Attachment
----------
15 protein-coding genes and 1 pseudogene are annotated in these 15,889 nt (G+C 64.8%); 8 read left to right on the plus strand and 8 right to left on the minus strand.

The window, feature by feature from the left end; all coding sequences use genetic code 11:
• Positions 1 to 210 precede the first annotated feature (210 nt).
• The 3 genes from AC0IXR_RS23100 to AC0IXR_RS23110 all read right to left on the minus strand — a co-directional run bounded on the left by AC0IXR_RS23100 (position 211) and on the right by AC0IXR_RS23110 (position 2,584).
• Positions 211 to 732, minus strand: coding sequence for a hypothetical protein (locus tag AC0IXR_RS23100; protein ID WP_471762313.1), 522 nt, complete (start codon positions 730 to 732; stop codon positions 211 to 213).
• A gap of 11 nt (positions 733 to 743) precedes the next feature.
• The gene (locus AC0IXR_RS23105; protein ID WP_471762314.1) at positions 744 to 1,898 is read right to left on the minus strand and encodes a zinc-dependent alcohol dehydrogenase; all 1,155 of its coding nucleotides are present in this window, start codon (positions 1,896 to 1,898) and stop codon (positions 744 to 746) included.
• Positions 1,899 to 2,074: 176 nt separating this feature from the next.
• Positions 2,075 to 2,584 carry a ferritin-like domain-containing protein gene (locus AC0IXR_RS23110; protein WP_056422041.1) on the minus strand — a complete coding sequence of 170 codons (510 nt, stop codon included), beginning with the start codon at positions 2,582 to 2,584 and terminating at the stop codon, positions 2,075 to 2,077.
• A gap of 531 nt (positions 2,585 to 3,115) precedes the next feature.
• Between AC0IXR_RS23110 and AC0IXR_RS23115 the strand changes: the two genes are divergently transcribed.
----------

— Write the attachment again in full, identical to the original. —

15 protein-coding genes and 1 pseudogene are annotated in these 15,889 nt (G+C 64.8%); 8 read left to right on the plus strand and 8 right to left on the minus strand.

The window, feature by feature from the left end; all coding sequences use genetic code 11:
• Positions 1 to 210 precede the first annotated feature (210 nt).
• The 3 genes from AC0IXR_RS23100 to AC0IXR_RS23110 all read right to left on the minus strand — a co-directional run bounded on the left by AC0IXR_RS23100 (position 211) and on the right by AC0IXR_RS23110 (position 2,584).
• Positions 211 to 732, minus strand: coding sequence for a hypothetical protein (locus tag AC0IXR_RS23100; protein ID WP_471762313.1), 522 nt, complete (start codon positions 730 to 732; stop codon positions 211 to 213).
• A gap of 11 nt (positions 733 to 743) precedes the next feature.
• The gene (locus AC0IXR_RS23105; protein ID WP_471762314.1) at positions 744 to 1,898 is read right to left on the minus strand and encodes a zinc-dependent alcohol dehydrogenase; all 1,155 of its coding nucleotides are present in this window, start codon (positions 1,896 to 1,898) and stop codon (positions 744 to 746) included.
• Positions 1,899 to 2,074: 176 nt separating this feature from the next.
• Positions 2,075 to 2,584 carry a ferritin-like domain-containing protein gene (locus AC0IXR_RS23110; protein WP_056422041.1) on the minus strand — a complete coding sequence of 170 codons (510 nt, stop codon included), beginning with the start codon at positions 2,582 to 2,584 and terminating at the stop codon, positions 2,075 to 2,077.
• A gap of 531 nt (positions 2,585 to 3,115) precedes the next feature.
• Between AC0IXR_RS23110 and AC0IXR_RS23115 the strand changes: the two genes are divergently transcribed.